When mental health comes up in conversation, the usual reaction is to lighten the mood with a joke or dance around the topic until the moment passes.
This polite detachment when talking about mental health only furthers the stigma surrounding it and sends the message that it’s not okay to talk about.
The truth is you don’t need to be diagnosed with a mental disorder to be affected by mental health; from the burst of anxiety you feel when you are drowning in assignments to the overwhelming pressure placed on you by bosses and parents, mental health is something everyone struggles with.
This week, Health Matters will focus on how everyone can not only improve their own mental health, but also help friends who may be struggling with it or just need a boost.
GET SOME SLEEP
We all know that sleep is vital in our ability to function in daily life and maintain our physical health. However, sleep also affects our mental health. According to new research, lack of sleep may even leave people more vulnerable to developing a mental disorder.
On the other hand, trouble with sleeping is also a sign or symptom of an already existing disorder, such as anxiety or depression. With the overwhelming demands of work and school, it may seem like the last thing you are able to make time for is sleep.
Even if you can’t achieve the recommended eight hours of sleep each night, there are some steps you can take to improve your sleeping habits: avoid caffeine at night or within a few hours of your bedtime, exercise, reserve sleep as the only activity you do in bed (that means avoid looking at your laptop or cell phone in bed!), and remember you can’t achieve anything to your full potential without recharging your body first.
DEALING WITH PANIC ATTACKS
Panic attacks can either be a chronic condition or something that the average person experiences during particularly distressing times. It seems cliché, but truly the first step in getting through a panic attack is to breathe. The rapid breathing caused by anxiety can actually make the mental and physical effects of a panic attack worse.
Therefore, taking the time to slow down your breathing and focus your chaotic thoughts is an essential — yet often overlooked — first step in overcoming a panic attack. Relaxing your tensed muscles and reframing your negative thoughts into positive mantras are also measures that can be taken to halt the onset of a panic attack.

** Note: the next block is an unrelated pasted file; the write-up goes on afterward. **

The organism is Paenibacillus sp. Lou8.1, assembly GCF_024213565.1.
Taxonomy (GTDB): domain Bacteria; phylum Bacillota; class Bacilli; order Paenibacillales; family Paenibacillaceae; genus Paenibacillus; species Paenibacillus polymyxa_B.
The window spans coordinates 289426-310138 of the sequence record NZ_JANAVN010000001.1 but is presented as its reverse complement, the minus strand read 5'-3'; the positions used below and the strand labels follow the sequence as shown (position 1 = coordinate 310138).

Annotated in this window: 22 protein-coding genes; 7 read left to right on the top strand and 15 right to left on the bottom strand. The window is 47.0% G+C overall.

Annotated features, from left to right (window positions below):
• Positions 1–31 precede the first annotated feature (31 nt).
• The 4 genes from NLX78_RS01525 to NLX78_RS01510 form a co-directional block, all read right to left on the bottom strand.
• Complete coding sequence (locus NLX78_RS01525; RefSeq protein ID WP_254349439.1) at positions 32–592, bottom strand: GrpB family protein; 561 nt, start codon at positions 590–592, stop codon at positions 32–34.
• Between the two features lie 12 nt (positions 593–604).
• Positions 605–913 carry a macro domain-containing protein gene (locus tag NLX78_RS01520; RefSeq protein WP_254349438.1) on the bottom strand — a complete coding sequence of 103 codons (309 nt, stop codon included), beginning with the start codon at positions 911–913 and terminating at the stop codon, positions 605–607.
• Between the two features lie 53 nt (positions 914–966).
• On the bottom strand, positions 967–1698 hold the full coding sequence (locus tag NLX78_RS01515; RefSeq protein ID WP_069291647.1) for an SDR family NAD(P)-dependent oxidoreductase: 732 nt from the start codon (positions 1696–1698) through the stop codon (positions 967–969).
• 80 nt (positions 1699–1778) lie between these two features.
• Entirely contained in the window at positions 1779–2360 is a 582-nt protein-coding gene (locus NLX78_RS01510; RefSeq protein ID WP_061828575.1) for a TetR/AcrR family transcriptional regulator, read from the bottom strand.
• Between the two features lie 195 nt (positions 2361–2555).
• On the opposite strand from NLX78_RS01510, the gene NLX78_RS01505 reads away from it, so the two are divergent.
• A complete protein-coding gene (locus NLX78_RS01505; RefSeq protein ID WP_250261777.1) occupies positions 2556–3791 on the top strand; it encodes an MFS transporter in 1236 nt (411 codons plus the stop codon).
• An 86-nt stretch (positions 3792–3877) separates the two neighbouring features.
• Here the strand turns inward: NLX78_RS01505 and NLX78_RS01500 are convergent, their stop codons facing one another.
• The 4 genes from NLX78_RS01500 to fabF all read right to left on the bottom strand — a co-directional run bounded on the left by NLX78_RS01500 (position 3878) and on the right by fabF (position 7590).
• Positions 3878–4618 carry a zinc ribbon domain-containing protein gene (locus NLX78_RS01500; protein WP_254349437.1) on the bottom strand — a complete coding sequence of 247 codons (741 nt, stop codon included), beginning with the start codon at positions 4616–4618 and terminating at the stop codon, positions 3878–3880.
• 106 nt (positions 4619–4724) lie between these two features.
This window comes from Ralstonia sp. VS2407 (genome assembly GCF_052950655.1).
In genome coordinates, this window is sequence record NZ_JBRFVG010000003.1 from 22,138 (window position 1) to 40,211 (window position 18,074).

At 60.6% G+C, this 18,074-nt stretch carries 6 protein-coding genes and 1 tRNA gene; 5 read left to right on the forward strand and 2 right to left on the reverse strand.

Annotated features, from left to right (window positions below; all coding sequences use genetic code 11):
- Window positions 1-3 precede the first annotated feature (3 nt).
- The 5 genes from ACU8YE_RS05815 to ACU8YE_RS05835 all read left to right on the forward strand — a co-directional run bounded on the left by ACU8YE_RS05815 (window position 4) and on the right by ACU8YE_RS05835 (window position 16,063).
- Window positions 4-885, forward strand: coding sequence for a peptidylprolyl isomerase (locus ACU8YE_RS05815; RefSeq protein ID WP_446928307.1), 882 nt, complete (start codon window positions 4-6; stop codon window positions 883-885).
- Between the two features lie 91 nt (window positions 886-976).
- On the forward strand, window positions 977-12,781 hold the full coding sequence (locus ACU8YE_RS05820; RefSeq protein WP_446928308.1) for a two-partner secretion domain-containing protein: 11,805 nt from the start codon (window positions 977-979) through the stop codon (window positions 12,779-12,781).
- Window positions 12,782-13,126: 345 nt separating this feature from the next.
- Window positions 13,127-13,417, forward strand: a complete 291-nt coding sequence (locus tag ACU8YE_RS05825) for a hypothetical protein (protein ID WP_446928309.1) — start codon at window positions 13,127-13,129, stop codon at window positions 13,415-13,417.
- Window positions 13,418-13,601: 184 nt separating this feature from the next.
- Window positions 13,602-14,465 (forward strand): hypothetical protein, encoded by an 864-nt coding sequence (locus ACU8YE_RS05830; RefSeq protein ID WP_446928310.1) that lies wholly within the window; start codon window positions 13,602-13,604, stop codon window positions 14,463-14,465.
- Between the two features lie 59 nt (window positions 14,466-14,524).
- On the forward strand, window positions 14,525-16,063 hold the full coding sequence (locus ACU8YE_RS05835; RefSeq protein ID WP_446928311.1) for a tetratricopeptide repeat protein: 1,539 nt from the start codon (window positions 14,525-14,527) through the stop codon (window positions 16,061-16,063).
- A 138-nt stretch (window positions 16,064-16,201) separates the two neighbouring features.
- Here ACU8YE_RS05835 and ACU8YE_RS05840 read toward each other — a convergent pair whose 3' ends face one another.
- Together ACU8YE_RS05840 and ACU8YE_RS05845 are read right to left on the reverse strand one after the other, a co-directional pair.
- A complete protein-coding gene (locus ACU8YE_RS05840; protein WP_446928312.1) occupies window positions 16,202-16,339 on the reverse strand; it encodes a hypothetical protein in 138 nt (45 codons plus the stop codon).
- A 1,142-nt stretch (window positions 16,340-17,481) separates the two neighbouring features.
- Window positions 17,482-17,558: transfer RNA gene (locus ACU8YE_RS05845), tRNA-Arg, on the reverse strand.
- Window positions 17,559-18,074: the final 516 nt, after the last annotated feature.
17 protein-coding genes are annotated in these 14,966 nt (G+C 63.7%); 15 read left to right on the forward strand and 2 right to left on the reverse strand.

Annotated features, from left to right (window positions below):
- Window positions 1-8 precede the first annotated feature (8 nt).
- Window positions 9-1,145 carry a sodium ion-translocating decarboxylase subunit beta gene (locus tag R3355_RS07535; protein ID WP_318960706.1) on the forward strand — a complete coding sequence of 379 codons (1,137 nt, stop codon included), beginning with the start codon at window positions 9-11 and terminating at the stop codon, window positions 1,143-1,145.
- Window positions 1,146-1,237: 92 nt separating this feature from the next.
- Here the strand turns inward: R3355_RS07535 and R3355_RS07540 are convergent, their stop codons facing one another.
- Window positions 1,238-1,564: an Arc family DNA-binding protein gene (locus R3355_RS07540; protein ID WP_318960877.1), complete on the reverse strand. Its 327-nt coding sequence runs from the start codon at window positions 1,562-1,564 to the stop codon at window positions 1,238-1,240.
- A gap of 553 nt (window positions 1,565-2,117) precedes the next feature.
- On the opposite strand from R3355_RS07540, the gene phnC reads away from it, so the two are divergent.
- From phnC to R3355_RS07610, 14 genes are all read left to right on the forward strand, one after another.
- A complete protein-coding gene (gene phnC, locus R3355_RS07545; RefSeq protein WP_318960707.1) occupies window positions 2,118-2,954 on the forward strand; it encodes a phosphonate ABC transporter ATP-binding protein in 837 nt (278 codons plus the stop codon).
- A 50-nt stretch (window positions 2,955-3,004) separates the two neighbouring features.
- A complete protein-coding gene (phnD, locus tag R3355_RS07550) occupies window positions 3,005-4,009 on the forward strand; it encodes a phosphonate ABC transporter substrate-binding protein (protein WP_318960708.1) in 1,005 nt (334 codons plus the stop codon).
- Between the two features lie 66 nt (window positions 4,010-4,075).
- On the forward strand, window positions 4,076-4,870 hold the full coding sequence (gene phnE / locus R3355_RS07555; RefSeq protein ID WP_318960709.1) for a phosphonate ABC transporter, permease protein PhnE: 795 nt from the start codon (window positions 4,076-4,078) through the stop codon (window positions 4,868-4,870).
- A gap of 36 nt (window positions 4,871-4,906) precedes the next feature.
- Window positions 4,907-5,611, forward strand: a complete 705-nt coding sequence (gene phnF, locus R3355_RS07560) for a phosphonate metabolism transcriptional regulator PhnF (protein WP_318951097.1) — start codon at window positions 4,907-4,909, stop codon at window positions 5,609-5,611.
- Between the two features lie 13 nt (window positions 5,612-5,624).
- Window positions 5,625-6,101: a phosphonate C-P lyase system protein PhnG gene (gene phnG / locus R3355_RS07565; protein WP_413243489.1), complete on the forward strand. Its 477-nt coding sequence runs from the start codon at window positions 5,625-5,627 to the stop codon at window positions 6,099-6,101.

MAKE A SAFETY PLAN
Writing, reading, listening to music, counting backwards from 100, squeezing an object until the wave of anxiety passes and petting an animal: these coping skills are examples of what you can include in a safety plan for yourself.
Even if you don’t intend on harming yourself, safety plans are there as backup strategies to help calm down a stressful moment. Visit crisistextline.org/referrals for a full list of resources such as specialized hotline numbers, coping skills lists and downloadable apps.
TALK TO SOMEONE
If your mental health seems to be weighing on you more than usual, it is never embarrassing nor beneath anyone to seek professional help. However, professional help is not always easily accessible for everyone, especially for young people who have to run appointments through parents’ health insurance and cannot afford the out of pocket fees.
The University’s Counseling Center is a good short-term solution and a great, free place to start.
While you can’t rely on it for long-term treatment, the mental health experts there can refer you to a care provider who suits your long-term needs. You can call to make an appointment or do so in-person.
Reaching out to a trusted friend for support and a shoulder to lean on also works.
However, if telling someone you know this type of intimate information about yourself is too difficult, there are various online sources, such as helplines or online chat rooms. In crisis? Text HELP to 741741 to text with a crisis counselor.